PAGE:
We just can’t wait to see what our early learners will come up with next in our outdoor learning time. We love to see their confidence sore when we share the excitement of their imaginative ideas. This play started with 5 rundown snowballs. The children had played on these snowballs numbers of times, but this time these snowballs transformed into a train. All it took was a suggestion from one child and other creative and positive children to follow this idea and see where it would go.
T: Look guys. It’s a train. We’re riding a train.
TW: Let’s go somewhere.
D: Let’s go to my grandma’s.
Sometimes educators feel like they shouldn’t interrupt children at play in fear that they will dominate it or steer it away from the direction children wanted it to go. I believe it’s the collaboration of children and educators, the co-construction of play, that can bring an extra rich experience to play and learning. Educators have a responsibility to listen carefully to the children’s ideas and enter play delicately.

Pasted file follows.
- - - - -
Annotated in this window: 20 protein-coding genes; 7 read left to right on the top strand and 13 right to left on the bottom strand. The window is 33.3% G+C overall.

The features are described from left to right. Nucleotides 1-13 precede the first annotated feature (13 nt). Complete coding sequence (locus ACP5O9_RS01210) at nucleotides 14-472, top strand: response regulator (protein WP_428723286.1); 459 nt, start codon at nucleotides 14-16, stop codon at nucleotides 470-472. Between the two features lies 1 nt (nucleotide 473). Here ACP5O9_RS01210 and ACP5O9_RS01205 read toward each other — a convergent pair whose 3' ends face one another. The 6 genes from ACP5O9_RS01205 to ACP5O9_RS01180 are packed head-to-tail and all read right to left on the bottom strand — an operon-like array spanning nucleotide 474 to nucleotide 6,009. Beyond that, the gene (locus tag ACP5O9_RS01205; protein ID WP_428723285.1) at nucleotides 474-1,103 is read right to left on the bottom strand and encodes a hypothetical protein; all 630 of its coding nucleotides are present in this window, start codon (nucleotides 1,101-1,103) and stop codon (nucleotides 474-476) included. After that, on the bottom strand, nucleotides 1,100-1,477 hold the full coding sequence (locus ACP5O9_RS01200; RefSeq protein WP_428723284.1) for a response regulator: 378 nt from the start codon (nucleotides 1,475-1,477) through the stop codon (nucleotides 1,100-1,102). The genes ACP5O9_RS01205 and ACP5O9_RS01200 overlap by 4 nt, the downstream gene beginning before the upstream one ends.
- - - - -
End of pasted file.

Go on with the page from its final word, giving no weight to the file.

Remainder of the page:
The children were not inquiring about trains here, but they were using them in dramatic play. We heard the children using lots of numbers in their dialogue about timing and distance. They appeared quite interested in the different stops and how far away they the next stop was. We simply started by asking questions about how many kilometres that was. We gave the children a unit of measure to play with. While many of them had a limited understanding of what that distance looks like in real-life, it sparked something in them to ask questions about distance and road signs. It was a small spark that could lead to endless learning about distance, measurement, timing, road signs, maps, etc.
All it took was an interest in their play, listening to their ideas, and asking a question.